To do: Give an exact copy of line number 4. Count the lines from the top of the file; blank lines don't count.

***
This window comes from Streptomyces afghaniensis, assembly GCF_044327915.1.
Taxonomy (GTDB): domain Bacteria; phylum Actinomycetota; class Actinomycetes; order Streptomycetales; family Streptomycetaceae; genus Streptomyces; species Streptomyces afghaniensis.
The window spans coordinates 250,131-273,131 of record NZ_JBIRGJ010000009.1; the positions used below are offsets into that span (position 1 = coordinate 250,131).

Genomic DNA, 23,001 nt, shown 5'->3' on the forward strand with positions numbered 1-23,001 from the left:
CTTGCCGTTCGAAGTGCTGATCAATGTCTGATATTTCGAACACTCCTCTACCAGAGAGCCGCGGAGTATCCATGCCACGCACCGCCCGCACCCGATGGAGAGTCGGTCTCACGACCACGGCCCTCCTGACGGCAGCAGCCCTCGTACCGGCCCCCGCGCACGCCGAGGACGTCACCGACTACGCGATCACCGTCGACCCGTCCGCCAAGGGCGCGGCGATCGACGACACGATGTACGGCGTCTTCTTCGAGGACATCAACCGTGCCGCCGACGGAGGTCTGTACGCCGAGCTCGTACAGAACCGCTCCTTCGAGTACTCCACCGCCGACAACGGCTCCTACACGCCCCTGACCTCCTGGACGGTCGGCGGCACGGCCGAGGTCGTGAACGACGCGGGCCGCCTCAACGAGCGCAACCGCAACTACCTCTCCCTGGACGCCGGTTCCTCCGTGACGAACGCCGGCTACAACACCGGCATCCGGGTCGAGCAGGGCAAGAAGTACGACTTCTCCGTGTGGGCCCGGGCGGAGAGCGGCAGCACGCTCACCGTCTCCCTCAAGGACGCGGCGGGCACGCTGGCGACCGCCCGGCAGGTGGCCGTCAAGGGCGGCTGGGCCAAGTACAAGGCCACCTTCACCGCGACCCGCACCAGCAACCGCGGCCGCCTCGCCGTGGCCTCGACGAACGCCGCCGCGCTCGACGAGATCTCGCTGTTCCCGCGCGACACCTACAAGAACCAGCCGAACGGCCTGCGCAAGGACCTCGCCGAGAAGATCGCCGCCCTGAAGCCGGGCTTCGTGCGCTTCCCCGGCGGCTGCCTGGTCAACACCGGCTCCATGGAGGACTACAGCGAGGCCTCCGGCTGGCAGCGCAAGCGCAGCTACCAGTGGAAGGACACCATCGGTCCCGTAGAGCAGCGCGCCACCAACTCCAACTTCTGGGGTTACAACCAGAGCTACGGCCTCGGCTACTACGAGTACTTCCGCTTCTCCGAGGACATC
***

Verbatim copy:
Genomic DNA, 23,001 nt, shown 5'->3' on the forward strand with positions numbered 1-23,001 from the left: